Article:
Dry hands from dutiful handwashing? Here’s what you can do

Keep the moisturizer ready when you’re frequently washing your hands. (Getty Images/iStockphoto/Maurian Soares Salvador)
What to know about 3 types of moisturizers (WTOP's Kristi King)

Desert-dry skin is one consequence of conscientious hand washing done to help protect against the coronavirus and other winter ailments, but a D.C. dermatologist has advice to help.

Whether you’re using soap and water or alcohol-based sanitizer, make sure you have a moisturizer handy.

“The most effective way to limit desert hands is after washing your hands, for example, while the skin is still damp — not dripping wet — apply a moisturizer to that damp skin,” said Dr. Adam Friedman, interim chair of the department of dermatology at the George Washington University School of Medicine and Health Sciences.

Friedman said hand sanitizers that are 70% or higher in alcohol content basically melt away the outer layer of your skin, but the subsequent drying effect also can be easily rectified.

It takes just seconds for alcohol in sanitizers to do the work of killing viruses and bacteria, so after you’ve rubbed it in well, briefly wash off your hands with tap water, no soap, and apply moisturizer to your damp skin.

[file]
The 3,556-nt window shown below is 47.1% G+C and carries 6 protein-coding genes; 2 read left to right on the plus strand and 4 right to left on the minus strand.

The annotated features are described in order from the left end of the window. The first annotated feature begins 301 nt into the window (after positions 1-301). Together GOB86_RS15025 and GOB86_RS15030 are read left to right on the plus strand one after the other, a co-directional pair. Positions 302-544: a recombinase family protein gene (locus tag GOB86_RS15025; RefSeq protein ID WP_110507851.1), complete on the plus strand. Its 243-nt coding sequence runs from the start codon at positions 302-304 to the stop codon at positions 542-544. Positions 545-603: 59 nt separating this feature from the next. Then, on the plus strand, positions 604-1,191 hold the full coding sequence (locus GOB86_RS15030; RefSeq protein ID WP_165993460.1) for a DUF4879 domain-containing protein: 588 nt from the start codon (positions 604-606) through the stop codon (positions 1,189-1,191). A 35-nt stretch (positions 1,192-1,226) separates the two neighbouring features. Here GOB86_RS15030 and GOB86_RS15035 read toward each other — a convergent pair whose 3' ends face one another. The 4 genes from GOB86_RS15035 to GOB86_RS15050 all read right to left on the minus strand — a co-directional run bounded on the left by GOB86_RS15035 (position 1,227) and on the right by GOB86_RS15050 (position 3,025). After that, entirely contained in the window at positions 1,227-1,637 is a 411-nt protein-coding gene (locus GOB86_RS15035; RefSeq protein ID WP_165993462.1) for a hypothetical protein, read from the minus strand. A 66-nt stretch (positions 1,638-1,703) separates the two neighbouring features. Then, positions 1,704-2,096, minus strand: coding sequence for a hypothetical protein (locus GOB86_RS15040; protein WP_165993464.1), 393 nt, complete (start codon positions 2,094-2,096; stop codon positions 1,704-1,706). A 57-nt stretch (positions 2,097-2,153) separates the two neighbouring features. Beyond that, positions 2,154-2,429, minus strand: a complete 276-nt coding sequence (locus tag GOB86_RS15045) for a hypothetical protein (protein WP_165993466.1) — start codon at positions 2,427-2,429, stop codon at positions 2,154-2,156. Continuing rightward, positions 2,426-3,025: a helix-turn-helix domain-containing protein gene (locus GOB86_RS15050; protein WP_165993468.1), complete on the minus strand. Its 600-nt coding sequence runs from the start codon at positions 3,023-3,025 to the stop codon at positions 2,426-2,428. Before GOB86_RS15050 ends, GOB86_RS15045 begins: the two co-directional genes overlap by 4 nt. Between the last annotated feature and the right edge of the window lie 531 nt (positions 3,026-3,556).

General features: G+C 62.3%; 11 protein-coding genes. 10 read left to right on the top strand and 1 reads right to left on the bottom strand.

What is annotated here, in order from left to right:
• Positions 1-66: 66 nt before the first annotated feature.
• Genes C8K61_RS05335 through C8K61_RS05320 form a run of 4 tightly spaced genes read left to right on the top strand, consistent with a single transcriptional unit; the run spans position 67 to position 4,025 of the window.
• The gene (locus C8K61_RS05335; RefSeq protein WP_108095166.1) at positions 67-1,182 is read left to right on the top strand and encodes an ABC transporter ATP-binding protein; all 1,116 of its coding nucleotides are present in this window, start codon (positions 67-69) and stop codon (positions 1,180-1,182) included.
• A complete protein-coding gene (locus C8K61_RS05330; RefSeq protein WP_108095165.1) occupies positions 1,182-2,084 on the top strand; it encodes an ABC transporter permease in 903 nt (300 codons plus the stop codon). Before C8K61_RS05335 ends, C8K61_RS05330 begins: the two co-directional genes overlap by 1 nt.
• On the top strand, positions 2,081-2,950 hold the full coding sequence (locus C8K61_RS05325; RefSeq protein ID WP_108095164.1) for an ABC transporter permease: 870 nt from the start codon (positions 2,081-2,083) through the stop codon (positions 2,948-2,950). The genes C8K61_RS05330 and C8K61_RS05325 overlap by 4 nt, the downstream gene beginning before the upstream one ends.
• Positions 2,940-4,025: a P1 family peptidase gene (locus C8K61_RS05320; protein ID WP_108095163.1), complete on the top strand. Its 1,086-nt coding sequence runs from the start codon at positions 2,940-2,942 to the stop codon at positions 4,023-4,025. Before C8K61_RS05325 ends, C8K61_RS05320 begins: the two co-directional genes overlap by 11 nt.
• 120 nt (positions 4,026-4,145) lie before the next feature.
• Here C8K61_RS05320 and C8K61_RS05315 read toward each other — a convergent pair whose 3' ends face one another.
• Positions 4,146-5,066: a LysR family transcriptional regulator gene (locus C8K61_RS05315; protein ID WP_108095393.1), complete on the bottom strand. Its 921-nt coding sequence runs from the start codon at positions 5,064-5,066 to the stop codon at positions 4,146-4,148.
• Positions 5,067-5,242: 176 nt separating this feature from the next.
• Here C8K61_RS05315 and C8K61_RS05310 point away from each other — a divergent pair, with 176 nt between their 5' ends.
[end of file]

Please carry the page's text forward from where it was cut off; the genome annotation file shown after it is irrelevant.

If you’re trying to avoid the drying effect of soaps and sanitizers, Friedman said 20 seconds of vigorous rubbing even with plain water can wash away viruses and bacteria.

“It’s that physical motion that really is most important,” he said. (The Centers for Disease Control and Prevention said using soap and water is the most effective way to wash your hands.)

But even plain water can be hard on your hands.

“Water is actually a drying agent,” Friedman said. “Water washes away the natural moisturizing factors of the skin. So, if you were just even to run your hands underwater multiple times daily without soap, that too would be drying.”

And as water evaporates off skin, it pulls more water out with it through convection. The solution is, again, to use moisturizer after washing hands or post-shower. “Trap that moisture while it’s sitting on the skin and force it in by putting something on damp skin,” Friedman said.


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